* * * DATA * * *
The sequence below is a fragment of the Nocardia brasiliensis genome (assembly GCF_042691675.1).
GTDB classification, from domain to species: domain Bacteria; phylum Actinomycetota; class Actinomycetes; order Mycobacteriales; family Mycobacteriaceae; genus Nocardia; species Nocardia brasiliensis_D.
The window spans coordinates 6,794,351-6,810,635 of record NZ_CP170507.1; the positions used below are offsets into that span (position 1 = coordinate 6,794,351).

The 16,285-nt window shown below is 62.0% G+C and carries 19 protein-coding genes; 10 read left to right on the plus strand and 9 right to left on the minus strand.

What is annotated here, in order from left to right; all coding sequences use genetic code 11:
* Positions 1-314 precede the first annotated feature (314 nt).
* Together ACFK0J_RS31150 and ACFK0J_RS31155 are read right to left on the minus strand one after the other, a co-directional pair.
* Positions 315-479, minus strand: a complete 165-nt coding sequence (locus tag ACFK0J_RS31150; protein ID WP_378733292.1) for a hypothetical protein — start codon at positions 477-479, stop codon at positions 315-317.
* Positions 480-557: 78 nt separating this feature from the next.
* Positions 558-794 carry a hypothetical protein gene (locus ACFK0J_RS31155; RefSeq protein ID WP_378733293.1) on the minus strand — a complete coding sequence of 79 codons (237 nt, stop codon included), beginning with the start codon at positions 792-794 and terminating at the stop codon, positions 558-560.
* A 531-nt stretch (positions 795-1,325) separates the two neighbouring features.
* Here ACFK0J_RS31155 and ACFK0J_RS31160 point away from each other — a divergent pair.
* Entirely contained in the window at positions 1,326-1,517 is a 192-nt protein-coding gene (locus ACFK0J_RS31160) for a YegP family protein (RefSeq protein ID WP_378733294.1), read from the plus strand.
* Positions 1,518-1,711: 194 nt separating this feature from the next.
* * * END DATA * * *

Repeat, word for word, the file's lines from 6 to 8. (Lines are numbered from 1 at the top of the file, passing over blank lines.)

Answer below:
* Positions 1-314 precede the first annotated feature (314 nt).
* Together ACFK0J_RS31150 and ACFK0J_RS31155 are read right to left on the minus strand one after the other, a co-directional pair.
* Positions 315-479, minus strand: a complete 165-nt coding sequence (locus tag ACFK0J_RS31150; protein ID WP_378733292.1) for a hypothetical protein — start codon at positions 477-479, stop codon at positions 315-317.